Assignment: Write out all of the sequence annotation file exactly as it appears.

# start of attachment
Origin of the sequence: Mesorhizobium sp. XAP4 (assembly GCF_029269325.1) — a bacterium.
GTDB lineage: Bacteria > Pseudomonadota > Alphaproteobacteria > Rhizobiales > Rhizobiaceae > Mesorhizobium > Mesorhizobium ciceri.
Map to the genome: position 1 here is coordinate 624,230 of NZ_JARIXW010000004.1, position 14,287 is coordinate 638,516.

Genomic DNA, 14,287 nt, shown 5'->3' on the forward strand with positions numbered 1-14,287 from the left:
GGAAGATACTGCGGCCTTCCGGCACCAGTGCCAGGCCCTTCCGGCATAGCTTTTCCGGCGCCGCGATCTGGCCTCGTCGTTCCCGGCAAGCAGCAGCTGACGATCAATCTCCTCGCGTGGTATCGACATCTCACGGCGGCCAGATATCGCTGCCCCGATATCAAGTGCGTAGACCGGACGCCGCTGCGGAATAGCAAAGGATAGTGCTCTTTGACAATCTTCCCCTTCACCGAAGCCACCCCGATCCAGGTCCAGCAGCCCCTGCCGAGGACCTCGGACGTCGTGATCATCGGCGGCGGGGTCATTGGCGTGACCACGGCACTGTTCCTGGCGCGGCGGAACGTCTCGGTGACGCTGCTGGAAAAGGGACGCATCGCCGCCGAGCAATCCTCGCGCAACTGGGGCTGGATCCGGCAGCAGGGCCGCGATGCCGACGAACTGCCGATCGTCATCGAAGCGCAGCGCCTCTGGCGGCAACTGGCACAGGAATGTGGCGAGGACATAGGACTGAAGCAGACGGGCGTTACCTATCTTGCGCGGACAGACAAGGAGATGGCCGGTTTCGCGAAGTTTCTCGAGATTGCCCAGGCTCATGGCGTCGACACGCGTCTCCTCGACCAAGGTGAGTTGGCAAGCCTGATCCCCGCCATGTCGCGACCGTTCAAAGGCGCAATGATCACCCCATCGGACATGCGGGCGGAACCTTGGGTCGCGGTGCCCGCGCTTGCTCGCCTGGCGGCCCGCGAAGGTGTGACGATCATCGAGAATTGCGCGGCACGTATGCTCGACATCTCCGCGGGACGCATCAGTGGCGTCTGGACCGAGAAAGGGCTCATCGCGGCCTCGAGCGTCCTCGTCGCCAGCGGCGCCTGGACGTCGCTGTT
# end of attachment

Origin of the sequence: Mesorhizobium sp. XAP4 (assembly GCF_029269325.1) — a bacterium.
GTDB lineage: Bacteria > Pseudomonadota > Alphaproteobacteria > Rhizobiales > Rhizobiaceae > Mesorhizobium > Mesorhizobium ciceri.
Map to the genome: position 1 here is coordinate 624,230 of NZ_JARIXW010000004.1, position 14,287 is coordinate 638,516.

Genomic DNA, 14,287 nt, shown 5'->3' on the forward strand with positions numbered 1-14,287 from the left:
GGAAGATACTGCGGCCTTCCGGCACCAGTGCCAGGCCCTTCCGGCATAGCTTTTCCGGCGCCGCGATCTGGCCTCGTCGTTCCCGGCAAGCAGCAGCTGACGATCAATCTCCTCGCGTGGTATCGACATCTCACGGCGGCCAGATATCGCTGCCCCGATATCAAGTGCGTAGACCGGACGCCGCTGCGGAATAGCAAAGGATAGTGCTCTTTGACAATCTTCCCCTTCACCGAAGCCACCCCGATCCAGGTCCAGCAGCCCCTGCCGAGGACCTCGGACGTCGTGATCATCGGCGGCGGGGTCATTGGCGTGACCACGGCACTGTTCCTGGCGCGGCGGAACGTCTCGGTGACGCTGCTGGAAAAGGGACGCATCGCCGCCGAGCAATCCTCGCGCAACTGGGGCTGGATCCGGCAGCAGGGCCGCGATGCCGACGAACTGCCGATCGTCATCGAAGCGCAGCGCCTCTGGCGGCAACTGGCACAGGAATGTGGCGAGGACATAGGACTGAAGCAGACGGGCGTTACCTATCTTGCGCGGACAGACAAGGAGATGGCCGGTTTCGCGAAGTTTCTCGAGATTGCCCAGGCTCATGGCGTCGACACGCGTCTCCTCGACCAAGGTGAGTTGGCAAGCCTGATCCCCGCCATGTCGCGACCGTTCAAAGGCGCAATGATCACCCCATCGGACATGCGGGCGGAACCTTGGGTCGCGGTGCCCGCGCTTGCTCGCCTGGCGGCCCGCGAAGGTGTGACGATCATCGAGAATTGCGCGGCACGTATGCTCGACATCTCCGCGGGACGCATCAGTGGCGTCTGGACCGAGAAAGGGCTCATCGCGGCCTCGAGCGTCCTCGTCGCCAGCGGCGCCTGGACGTCGCTGTT